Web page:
“We Were Silenced”: Roanoke Swimmers, Part 3

Roanoke College Swim Captain Bailey Gallagher, explaining the emotional manipulation she endured at the hands of school administrators. (screenshot/WSLS YouTube page)

by Scott Dreyer

As reported in Parts One and Two, ten members of the Roanoke College women’s swim team held an “NCAA — Save Women’s Sports!” press conference on October 5 at Hotel Roanoke, to draw attention to what they described as “emotional blackmail” and “neglect” at the hands of their school administrators, NCAA, and Swim USA.

Although huge headlines seldom spring from our corner of Southwest Virginia, this story has made national and international news. The New York Post, established in 1801 by Founding Father Alexander Hamilton, described the significance of the swimmers’ actions this way: “The very public aspect of Thursday’s event was in sharp contrast to the culture of fear and silence surrounding the issue of trans women in women’s sports.

“When The Post interviewed female swimmers who had to compete against Lia Thomas for an April 2022 story, the majority of parents and their daughters would not allow their names to be used in the story for fear of being shunned, shamed or even retaliated against.

“’This was a historic day,’ activist Kara Dansky, president of the US chapter of Women’s Declaration International, told The Post after speaking at Thursday’s press conference.”

Roanoke College women’s swim team (front row) and supporters at press conference at Hotel Roanoke, Oct. 5, 2023 (photo/Scott Dreyer)

Senior Team Captain Bailey Gallagher, 20, summarized the lifelong love of the sport all the girls alluded to but how they all felt blindsided. “I’ve been a swimmer my entire life, when my parents enrolled me in a ‘learn to swim’ program as an infant, and I have been swimming ever since. My first competition was at age 5, and now at almost 21, I see my journey coming to a close.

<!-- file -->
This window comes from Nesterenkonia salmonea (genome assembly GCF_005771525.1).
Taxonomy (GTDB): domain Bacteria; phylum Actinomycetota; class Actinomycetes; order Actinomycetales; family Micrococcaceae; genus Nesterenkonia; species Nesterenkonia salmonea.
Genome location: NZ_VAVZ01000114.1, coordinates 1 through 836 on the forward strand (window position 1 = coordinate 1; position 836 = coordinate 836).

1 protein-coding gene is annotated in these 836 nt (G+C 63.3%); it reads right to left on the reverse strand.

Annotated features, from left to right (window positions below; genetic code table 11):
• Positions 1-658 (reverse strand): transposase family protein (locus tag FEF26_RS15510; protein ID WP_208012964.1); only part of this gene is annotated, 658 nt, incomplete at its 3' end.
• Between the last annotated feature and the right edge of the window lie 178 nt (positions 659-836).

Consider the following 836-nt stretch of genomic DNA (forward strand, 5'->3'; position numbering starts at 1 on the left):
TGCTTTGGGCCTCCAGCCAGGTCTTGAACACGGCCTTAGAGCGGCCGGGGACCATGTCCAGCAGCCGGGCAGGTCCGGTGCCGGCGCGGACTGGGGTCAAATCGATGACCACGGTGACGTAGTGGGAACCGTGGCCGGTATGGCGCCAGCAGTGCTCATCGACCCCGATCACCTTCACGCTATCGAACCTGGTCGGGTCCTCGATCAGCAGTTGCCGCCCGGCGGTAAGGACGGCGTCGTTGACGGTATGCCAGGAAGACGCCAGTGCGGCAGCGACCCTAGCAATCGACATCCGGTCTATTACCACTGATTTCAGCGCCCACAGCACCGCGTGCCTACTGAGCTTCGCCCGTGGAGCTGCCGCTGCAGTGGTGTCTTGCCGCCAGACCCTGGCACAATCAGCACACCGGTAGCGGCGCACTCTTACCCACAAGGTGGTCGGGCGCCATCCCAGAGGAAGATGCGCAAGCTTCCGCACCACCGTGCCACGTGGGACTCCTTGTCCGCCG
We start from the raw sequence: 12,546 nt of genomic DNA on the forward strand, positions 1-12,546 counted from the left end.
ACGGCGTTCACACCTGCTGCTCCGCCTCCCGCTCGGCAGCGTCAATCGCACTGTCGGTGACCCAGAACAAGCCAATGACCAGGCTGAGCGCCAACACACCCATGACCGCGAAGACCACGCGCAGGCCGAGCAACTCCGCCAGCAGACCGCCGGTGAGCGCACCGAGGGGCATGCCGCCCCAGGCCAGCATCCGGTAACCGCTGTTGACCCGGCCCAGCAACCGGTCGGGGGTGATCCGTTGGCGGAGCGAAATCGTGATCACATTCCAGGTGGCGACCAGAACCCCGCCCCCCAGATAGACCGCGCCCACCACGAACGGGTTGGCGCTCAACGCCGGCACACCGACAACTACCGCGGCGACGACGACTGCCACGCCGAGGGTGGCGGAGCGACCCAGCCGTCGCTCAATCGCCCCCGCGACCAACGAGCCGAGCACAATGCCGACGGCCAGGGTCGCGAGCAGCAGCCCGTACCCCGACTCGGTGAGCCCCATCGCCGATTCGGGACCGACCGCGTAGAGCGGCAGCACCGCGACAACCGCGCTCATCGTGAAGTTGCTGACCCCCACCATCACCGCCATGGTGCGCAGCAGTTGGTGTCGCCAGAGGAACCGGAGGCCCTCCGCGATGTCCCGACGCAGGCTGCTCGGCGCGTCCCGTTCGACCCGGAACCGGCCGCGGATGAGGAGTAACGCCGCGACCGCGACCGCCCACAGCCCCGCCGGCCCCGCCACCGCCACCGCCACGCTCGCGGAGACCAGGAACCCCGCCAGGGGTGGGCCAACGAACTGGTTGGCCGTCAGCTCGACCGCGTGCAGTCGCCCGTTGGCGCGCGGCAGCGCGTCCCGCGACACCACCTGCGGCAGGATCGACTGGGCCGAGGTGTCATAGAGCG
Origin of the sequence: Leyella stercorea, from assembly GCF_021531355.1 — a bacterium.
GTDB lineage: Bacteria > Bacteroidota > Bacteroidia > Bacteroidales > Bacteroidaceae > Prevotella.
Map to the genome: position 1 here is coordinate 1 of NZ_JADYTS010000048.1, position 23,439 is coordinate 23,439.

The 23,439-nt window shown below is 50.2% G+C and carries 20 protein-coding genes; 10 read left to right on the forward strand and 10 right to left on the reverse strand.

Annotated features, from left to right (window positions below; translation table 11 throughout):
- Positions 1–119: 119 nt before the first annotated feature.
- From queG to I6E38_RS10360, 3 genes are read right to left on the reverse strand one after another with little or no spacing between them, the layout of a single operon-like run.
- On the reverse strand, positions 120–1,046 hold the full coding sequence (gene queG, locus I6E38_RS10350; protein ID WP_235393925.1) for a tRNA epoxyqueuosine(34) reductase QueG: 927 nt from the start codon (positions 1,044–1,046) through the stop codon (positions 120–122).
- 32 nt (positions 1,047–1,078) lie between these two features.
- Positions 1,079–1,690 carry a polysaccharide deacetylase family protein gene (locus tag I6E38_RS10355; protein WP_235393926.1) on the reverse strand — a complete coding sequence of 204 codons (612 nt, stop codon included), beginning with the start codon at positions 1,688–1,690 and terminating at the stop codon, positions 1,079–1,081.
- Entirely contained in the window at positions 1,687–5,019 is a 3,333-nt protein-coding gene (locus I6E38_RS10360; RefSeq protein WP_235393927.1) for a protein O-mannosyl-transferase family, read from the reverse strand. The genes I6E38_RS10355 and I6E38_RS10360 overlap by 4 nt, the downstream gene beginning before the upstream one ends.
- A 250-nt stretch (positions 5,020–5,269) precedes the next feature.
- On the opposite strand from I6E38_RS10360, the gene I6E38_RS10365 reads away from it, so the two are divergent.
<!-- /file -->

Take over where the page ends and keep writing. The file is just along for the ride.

“This is my senior year, my final year to practice, race, and celebrate with teammates that I now consider to be some of my best friends. Swimming is more than just a sport for me. It’s a part of who I am. It has given me discipline, the ability to multitask, a great work ethic, a healthy lifestyle, and some of the very best people to call friends.

“I never expected to be blindsided by a teammate from the men’s team wanting to compete directly against me and my teammates on the women’s team. When the news broke, I was stunned, as were most of the women on the team.

“I could not eat, could not sleep, and spent a lot of time dealing with anxiety, concerned with how this was going to get resolved. World Aquatics policy protects the Olympians. Where’s the NCAA and USA Swimming? Why are they not protecting the rest of us? (…)

“Over the course of the following weeks we were expected to attend our classes and learn, attend practices and perform well, and attend no less than one meeting, six days a week, to discuss this situation.

“During these weeks, not a day went by that I did not feel physically ill. It was hard to even function because every moment I had was being consumed with what I was supposed to accept as the ‘new normal,’ a ‘normal’ that I never agreed to be a part of.

“For the first time I considered quitting something that I had loved doing my whole life. I wanted to leave the school I referred to as ‘my second home.’ It took me a little while, but I came to the realization: ‘this is not me. I am not the problem.’

“Throughout the last month, the women’s team and I have felt manipulated, helpless, angry, confused, upset, guilted, and most importantly, unheard. The early meetings I attended were not productive. We listened, we spoke, and then quickly learned it was not okay to speak our mind.

“We were somehow ‘wrong’ in our feelings. After those meetings, I would feel as though my words were manipulated, my feelings cast aside, and I believed that my voice had made no difference. Even worse, the voice of every almost every single woman on my team did not matter, because there was only one person’s who did. We were silenced. Where was our right to be considered? Where was our right to be seen as valuable, and most importantly, where was our right to compete fairly?

“How many young women will have to be beaten out by a male, or even have to watch their friends beaten out, before ‘enough is enough’? (…) I will continue to fight for the little girl who is learning to swim right now.”